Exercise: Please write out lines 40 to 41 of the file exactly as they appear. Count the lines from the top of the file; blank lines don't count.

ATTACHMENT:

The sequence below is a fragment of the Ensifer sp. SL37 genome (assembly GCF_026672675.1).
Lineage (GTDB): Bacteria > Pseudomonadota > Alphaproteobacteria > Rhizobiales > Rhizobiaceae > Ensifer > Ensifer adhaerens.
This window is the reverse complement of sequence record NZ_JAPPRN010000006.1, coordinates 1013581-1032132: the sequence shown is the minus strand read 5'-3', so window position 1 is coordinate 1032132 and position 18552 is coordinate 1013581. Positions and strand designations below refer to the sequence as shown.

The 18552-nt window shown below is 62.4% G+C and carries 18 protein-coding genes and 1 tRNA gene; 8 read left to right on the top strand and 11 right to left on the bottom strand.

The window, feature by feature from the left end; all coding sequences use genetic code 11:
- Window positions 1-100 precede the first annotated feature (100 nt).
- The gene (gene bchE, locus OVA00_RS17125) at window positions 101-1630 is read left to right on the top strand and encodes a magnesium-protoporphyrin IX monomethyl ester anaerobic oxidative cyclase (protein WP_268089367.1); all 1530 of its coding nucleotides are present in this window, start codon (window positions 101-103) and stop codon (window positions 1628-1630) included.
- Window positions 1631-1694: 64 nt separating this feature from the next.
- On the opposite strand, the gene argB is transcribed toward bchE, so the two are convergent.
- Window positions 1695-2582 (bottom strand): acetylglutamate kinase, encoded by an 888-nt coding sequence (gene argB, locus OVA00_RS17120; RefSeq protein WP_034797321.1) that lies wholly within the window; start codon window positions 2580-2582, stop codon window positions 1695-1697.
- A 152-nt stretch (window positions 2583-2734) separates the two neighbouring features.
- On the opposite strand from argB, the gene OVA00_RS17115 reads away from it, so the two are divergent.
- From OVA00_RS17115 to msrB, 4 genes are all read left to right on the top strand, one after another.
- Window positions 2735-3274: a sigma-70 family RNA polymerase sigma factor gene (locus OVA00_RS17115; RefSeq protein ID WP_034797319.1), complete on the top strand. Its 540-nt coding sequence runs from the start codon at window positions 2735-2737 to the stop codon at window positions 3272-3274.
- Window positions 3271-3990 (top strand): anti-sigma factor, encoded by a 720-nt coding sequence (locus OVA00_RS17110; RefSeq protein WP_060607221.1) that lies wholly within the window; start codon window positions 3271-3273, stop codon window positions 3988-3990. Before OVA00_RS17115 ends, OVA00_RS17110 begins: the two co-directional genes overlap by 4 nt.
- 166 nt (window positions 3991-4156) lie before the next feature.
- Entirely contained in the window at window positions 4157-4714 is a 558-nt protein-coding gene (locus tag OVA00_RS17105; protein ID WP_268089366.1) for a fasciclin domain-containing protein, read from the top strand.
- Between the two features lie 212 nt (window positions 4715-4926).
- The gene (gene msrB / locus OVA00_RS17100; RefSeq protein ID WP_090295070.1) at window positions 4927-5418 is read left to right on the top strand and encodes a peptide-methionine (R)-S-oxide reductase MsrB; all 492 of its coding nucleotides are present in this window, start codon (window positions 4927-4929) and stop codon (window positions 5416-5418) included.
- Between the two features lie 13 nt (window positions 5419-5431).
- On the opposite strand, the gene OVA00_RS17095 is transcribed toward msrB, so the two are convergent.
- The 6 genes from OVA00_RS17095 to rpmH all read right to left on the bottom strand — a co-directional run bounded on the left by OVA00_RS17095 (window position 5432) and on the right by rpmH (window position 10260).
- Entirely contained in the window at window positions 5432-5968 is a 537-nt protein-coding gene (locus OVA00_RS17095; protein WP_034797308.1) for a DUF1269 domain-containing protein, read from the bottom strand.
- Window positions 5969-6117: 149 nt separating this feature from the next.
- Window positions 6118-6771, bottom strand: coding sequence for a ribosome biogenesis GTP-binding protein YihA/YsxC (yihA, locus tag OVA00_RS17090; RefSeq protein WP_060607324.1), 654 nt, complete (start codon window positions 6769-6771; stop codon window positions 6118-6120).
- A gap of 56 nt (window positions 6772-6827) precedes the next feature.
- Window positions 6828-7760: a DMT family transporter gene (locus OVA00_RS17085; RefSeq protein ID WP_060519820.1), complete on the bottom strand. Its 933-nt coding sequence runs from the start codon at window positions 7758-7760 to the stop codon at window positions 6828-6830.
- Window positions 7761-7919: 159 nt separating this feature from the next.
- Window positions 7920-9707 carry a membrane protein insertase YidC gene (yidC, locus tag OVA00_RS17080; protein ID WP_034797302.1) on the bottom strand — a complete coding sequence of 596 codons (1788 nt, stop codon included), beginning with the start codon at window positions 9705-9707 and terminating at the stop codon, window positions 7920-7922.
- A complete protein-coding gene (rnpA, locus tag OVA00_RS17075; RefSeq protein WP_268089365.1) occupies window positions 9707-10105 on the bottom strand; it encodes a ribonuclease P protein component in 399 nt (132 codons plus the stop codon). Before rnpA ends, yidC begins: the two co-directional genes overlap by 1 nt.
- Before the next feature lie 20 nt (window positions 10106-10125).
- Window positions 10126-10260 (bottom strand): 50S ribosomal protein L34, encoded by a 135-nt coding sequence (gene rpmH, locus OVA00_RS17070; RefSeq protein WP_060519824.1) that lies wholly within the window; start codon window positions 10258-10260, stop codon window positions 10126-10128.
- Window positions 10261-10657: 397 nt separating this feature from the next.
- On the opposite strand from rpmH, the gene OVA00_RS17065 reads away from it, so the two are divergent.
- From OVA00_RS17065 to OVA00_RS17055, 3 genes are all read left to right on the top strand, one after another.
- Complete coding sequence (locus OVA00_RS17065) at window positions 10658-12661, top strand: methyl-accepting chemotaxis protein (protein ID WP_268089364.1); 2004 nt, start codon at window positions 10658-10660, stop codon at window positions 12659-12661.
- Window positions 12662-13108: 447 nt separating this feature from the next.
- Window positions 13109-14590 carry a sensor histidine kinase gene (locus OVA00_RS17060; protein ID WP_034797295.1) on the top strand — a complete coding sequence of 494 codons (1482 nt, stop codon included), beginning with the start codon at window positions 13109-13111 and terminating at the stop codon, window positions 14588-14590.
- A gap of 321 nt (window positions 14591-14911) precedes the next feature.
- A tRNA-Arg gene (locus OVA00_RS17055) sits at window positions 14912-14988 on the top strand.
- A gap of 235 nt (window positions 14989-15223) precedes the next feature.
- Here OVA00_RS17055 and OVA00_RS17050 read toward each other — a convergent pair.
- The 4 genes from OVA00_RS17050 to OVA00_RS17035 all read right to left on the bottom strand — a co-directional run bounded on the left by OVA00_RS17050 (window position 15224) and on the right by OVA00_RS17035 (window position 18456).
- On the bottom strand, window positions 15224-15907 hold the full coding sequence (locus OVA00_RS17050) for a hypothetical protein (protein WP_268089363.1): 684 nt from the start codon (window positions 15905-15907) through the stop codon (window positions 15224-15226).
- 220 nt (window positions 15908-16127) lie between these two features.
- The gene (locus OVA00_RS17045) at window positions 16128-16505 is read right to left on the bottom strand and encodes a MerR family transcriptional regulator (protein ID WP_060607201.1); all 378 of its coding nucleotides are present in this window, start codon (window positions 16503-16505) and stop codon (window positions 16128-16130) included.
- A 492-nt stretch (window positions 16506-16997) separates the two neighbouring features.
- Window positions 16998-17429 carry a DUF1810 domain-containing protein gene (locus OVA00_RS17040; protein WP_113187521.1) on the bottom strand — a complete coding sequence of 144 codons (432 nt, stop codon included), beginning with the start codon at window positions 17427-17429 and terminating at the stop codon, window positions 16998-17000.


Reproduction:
- A tRNA-Arg gene (locus OVA00_RS17055) sits at window positions 14912-14988 on the top strand.
- A gap of 235 nt (window positions 14989-15223) precedes the next feature.